CVA lawsuits bring spotlight back to St. Colman's Home
By Steve Hughes
Albany Times Union
August 15, 2019
|Child Victims Act sexual abuse plaintiff Susanne Robertson, right, is comforted by her cousin, Mary Slater, left, during a news conference announcing three lawsuits to be filed against the Albany Catholic Diocese on Wednesday, Aug. 14, 2019, outside the Diocese of Albany offices in Albany, N.Y. Robertson alleges she was abused at the St. ...|
|Attorney Jeff Anderson, center, announces 20 lawsuits filed against the Albany Diocese on the first day the Child Victims Act at the Hilton Albany on Wednesday, Aug. 14, 2019 in Albany, N.Y. Survivor Jeanne Marron, left, attorney Cynthia LaFave, second from left, and survivors Bridie Farrell and Mark Lyman stand at right. The act allows a ...|
|A poster shows the locations of perpetrators in the Diocese of Albany is shown as Jeff Anderson announces 20 lawsuits filed against the Albany Diocese on the first day the Child Victims Act at the Hilton Albany on Wednesday, Aug. 14, 2019 in Albany, N.Y. The act allows a one-year period for claims to be filed regardless of the age of the ...|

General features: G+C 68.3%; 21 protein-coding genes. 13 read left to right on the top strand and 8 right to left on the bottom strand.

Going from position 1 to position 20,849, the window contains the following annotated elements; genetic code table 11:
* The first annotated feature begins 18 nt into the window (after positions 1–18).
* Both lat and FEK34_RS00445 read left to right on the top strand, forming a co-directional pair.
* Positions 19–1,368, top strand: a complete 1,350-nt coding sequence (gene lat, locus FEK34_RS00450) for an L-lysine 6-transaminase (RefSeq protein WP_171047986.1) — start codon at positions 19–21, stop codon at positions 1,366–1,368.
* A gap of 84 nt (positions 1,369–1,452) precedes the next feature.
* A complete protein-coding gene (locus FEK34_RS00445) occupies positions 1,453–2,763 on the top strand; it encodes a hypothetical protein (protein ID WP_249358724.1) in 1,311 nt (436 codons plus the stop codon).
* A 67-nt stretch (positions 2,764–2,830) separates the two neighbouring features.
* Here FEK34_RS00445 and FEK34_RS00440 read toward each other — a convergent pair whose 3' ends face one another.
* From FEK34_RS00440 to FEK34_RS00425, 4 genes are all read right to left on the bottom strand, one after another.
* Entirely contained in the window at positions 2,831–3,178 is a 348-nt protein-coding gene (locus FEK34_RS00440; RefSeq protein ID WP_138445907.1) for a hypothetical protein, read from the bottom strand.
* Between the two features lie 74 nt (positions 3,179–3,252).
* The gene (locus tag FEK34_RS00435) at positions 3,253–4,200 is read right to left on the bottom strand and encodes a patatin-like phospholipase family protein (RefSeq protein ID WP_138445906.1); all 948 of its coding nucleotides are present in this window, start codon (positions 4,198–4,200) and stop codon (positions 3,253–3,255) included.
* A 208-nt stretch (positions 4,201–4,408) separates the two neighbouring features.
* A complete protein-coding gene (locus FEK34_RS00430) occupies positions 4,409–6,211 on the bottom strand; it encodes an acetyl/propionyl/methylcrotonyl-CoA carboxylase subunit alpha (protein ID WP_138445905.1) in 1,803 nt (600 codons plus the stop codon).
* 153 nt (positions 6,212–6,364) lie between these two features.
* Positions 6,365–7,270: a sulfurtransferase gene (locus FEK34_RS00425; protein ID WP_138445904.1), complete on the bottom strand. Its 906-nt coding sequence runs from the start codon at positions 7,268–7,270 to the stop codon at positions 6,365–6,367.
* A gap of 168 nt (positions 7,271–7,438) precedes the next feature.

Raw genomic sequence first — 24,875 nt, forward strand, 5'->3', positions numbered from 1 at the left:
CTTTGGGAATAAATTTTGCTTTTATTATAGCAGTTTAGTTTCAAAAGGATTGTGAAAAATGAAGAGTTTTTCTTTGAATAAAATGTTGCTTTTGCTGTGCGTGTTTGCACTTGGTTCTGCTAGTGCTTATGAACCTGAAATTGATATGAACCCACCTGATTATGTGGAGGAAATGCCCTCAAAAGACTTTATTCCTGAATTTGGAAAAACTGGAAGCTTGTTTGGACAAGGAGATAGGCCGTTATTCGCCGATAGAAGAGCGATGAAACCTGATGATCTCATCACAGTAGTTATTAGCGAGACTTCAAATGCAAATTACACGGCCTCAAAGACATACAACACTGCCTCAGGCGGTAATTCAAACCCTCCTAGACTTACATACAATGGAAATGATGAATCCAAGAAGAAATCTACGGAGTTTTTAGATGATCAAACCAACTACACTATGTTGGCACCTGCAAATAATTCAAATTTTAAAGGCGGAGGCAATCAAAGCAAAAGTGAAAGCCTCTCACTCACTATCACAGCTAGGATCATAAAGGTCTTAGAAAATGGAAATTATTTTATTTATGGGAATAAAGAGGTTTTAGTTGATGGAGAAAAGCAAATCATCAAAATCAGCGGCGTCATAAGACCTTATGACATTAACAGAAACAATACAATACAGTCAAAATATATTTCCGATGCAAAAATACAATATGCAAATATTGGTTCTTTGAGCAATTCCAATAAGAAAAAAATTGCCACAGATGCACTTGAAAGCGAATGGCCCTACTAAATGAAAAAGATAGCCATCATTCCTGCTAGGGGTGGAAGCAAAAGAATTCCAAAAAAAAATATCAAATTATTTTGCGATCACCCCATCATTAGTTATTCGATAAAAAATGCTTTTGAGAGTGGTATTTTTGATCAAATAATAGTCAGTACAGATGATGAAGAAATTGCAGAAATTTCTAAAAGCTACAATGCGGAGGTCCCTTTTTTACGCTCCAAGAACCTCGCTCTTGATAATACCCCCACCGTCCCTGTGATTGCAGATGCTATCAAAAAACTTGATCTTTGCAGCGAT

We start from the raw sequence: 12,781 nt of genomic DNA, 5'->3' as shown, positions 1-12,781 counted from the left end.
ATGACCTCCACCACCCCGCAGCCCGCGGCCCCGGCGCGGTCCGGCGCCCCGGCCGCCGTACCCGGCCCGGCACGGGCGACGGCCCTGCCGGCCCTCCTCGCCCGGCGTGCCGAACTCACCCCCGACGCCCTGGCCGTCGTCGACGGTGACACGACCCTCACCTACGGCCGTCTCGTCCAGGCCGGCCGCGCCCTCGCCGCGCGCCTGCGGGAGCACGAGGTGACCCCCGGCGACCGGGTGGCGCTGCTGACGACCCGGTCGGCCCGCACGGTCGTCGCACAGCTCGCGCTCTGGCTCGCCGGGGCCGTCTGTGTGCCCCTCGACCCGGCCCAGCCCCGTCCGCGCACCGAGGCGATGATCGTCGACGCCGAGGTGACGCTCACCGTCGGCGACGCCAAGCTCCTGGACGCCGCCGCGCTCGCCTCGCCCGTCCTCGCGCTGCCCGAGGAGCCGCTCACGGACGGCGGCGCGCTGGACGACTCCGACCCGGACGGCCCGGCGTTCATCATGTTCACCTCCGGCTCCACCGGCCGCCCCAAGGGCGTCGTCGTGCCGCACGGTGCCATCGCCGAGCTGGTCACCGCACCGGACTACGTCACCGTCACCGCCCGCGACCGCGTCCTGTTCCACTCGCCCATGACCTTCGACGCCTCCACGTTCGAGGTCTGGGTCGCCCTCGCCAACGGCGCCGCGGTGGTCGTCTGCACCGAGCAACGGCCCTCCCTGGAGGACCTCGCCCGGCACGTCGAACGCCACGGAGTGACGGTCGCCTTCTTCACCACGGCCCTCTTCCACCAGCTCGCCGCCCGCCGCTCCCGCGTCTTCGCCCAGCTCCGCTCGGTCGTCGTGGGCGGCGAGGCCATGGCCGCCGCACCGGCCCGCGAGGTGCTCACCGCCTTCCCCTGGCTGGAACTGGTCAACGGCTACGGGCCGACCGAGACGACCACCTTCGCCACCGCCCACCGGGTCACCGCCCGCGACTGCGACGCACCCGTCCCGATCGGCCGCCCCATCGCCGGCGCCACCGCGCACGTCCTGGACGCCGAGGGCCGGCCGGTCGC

Susanne Robertson was one of seven children. When their mother had a nervous breakdown in 1957, the children were sent to St. Colman’s Home, under the eyes of the Sisters of the Presentation of the Blessed Virgin Mary.
There, Robertson and two of her sisters say, one nun sexually abused them, and the order’s leaders permitted other adults to sexually abuse them and failed to notify authorities of the crimes.
All three sisters filed lawsuits alleging that the sexual abuse started around the time they reached puberty.
The three lawsuits, filed on the first day of the "look-back window" opened by the state's newly enacted Child Victims Act, highlight the lesser-known issue of sexual abuse allegations against religious orders in general, and nuns specifically.
“My beginning started in June 1957 and it ends today,” Robertson said at a news conference on Wednesday. “Today I dissolve the walls of silence that covered eight years of abuse at the hands of the Sisters of the Presentation of the Blessed Virgin Mary.”
Advocates say that abuse by nuns occurs less frequently than it does among priests, but is rarely discussed. As with male abusers, the organizations that oversee those orders have failed to take necessary steps to deal with the problem.
It is also not the first time there have been allegations of abuse against the nuns that run St. Colman’s.
Daniel Ellis, the attorney for Robertson and her sisters, said the lawsuits allow the women to break their silence and the cycle of suffering.
“The stories we’re hearing from these women and dozens of other children who were in the orphanage at the time ... are just horrific,” Ellis said Wednesday.
Most of the allegations from Robertson and her sisters center on a nun named Sister Regina Losee.